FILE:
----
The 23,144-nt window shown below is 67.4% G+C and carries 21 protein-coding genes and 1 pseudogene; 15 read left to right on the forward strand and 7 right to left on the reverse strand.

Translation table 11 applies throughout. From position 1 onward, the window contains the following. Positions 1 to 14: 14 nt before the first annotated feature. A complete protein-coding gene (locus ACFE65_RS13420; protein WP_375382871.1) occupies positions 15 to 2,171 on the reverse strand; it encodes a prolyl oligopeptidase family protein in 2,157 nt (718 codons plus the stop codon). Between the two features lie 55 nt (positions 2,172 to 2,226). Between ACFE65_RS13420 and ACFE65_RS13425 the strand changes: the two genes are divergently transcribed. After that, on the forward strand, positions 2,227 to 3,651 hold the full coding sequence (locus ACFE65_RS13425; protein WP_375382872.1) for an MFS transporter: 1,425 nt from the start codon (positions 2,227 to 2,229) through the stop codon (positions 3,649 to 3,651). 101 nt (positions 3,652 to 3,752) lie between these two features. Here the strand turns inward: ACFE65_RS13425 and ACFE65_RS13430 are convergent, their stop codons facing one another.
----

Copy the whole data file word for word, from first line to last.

The 23,144-nt window shown below is 67.4% G+C and carries 21 protein-coding genes and 1 pseudogene; 15 read left to right on the forward strand and 7 right to left on the reverse strand.

Translation table 11 applies throughout. From position 1 onward, the window contains the following. Positions 1 to 14: 14 nt before the first annotated feature. A complete protein-coding gene (locus ACFE65_RS13420; protein WP_375382871.1) occupies positions 15 to 2,171 on the reverse strand; it encodes a prolyl oligopeptidase family protein in 2,157 nt (718 codons plus the stop codon). Between the two features lie 55 nt (positions 2,172 to 2,226). Between ACFE65_RS13420 and ACFE65_RS13425 the strand changes: the two genes are divergently transcribed. After that, on the forward strand, positions 2,227 to 3,651 hold the full coding sequence (locus ACFE65_RS13425; protein WP_375382872.1) for an MFS transporter: 1,425 nt from the start codon (positions 2,227 to 2,229) through the stop codon (positions 3,649 to 3,651). 101 nt (positions 3,652 to 3,752) lie between these two features. Here the strand turns inward: ACFE65_RS13425 and ACFE65_RS13430 are convergent, their stop codons facing one another.